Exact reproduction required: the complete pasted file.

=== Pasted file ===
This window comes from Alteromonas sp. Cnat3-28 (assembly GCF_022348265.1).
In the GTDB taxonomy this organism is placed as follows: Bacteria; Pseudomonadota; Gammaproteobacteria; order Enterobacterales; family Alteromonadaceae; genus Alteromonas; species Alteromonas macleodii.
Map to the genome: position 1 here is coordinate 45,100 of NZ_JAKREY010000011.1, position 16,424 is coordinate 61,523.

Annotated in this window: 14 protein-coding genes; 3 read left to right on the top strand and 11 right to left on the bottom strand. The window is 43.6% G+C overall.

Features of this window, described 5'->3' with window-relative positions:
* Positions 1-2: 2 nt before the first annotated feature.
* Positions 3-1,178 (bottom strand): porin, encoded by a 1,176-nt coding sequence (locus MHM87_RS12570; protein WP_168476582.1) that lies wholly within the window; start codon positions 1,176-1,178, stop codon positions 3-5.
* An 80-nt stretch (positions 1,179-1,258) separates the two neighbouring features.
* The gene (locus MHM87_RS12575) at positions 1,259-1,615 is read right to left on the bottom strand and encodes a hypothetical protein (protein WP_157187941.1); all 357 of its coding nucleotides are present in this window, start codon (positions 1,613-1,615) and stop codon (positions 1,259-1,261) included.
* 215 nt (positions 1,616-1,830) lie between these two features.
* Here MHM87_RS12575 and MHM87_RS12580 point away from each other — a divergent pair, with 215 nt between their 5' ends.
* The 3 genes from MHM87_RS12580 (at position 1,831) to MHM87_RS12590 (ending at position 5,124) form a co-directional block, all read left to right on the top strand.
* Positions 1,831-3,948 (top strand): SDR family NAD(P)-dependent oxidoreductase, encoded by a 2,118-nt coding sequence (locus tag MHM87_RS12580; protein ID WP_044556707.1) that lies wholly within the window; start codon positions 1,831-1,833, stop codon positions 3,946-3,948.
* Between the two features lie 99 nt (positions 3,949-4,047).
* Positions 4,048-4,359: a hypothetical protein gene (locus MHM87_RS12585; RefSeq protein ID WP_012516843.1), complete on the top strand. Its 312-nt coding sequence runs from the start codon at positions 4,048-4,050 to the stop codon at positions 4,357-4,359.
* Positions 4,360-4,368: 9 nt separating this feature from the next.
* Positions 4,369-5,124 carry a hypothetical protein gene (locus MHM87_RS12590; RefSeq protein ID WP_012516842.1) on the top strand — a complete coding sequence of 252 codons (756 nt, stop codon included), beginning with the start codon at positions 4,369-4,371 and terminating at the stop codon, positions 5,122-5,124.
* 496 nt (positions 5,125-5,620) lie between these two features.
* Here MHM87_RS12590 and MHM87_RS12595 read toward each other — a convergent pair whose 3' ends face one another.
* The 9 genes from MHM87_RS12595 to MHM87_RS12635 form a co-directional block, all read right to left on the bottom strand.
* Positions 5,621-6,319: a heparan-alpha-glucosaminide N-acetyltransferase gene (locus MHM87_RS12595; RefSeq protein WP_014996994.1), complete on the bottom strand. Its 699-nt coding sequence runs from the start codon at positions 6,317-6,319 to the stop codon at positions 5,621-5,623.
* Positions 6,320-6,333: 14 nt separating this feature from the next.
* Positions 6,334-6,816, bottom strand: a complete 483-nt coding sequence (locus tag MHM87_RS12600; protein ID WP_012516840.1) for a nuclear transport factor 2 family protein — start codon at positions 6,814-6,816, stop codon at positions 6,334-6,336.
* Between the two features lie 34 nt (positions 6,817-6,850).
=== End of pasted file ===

This window comes from Alteromonas sp. Cnat3-28 (assembly GCF_022348265.1).
In the GTDB taxonomy this organism is placed as follows: Bacteria; Pseudomonadota; Gammaproteobacteria; order Enterobacterales; family Alteromonadaceae; genus Alteromonas; species Alteromonas macleodii.
Map to the genome: position 1 here is coordinate 45,100 of NZ_JAKREY010000011.1, position 16,424 is coordinate 61,523.

Annotated in this window: 14 protein-coding genes; 3 read left to right on the top strand and 11 right to left on the bottom strand. The window is 43.6% G+C overall.

Features of this window, described 5'->3' with window-relative positions:
* Positions 1-2: 2 nt before the first annotated feature.
* Positions 3-1,178 (bottom strand): porin, encoded by a 1,176-nt coding sequence (locus MHM87_RS12570; protein WP_168476582.1) that lies wholly within the window; start codon positions 1,176-1,178, stop codon positions 3-5.
* An 80-nt stretch (positions 1,179-1,258) separates the two neighbouring features.
* The gene (locus MHM87_RS12575) at positions 1,259-1,615 is read right to left on the bottom strand and encodes a hypothetical protein (protein WP_157187941.1); all 357 of its coding nucleotides are present in this window, start codon (positions 1,613-1,615) and stop codon (positions 1,259-1,261) included.
* 215 nt (positions 1,616-1,830) lie between these two features.
* Here MHM87_RS12575 and MHM87_RS12580 point away from each other — a divergent pair, with 215 nt between their 5' ends.
* The 3 genes from MHM87_RS12580 (at position 1,831) to MHM87_RS12590 (ending at position 5,124) form a co-directional block, all read left to right on the top strand.
* Positions 1,831-3,948 (top strand): SDR family NAD(P)-dependent oxidoreductase, encoded by a 2,118-nt coding sequence (locus tag MHM87_RS12580; protein ID WP_044556707.1) that lies wholly within the window; start codon positions 1,831-1,833, stop codon positions 3,946-3,948.
* Between the two features lie 99 nt (positions 3,949-4,047).
* Positions 4,048-4,359: a hypothetical protein gene (locus MHM87_RS12585; RefSeq protein ID WP_012516843.1), complete on the top strand. Its 312-nt coding sequence runs from the start codon at positions 4,048-4,050 to the stop codon at positions 4,357-4,359.
* Positions 4,360-4,368: 9 nt separating this feature from the next.
* Positions 4,369-5,124 carry a hypothetical protein gene (locus MHM87_RS12590; RefSeq protein ID WP_012516842.1) on the top strand — a complete coding sequence of 252 codons (756 nt, stop codon included), beginning with the start codon at positions 4,369-4,371 and terminating at the stop codon, positions 5,122-5,124.
* 496 nt (positions 5,125-5,620) lie between these two features.
* Here MHM87_RS12590 and MHM87_RS12595 read toward each other — a convergent pair whose 3' ends face one another.
* The 9 genes from MHM87_RS12595 to MHM87_RS12635 form a co-directional block, all read right to left on the bottom strand.
* Positions 5,621-6,319: a heparan-alpha-glucosaminide N-acetyltransferase gene (locus MHM87_RS12595; RefSeq protein WP_014996994.1), complete on the bottom strand. Its 699-nt coding sequence runs from the start codon at positions 6,317-6,319 to the stop codon at positions 5,621-5,623.
* Positions 6,320-6,333: 14 nt separating this feature from the next.
* Positions 6,334-6,816, bottom strand: a complete 483-nt coding sequence (locus tag MHM87_RS12600; protein ID WP_012516840.1) for a nuclear transport factor 2 family protein — start codon at positions 6,814-6,816, stop codon at positions 6,334-6,336.
* Between the two features lie 34 nt (positions 6,817-6,850).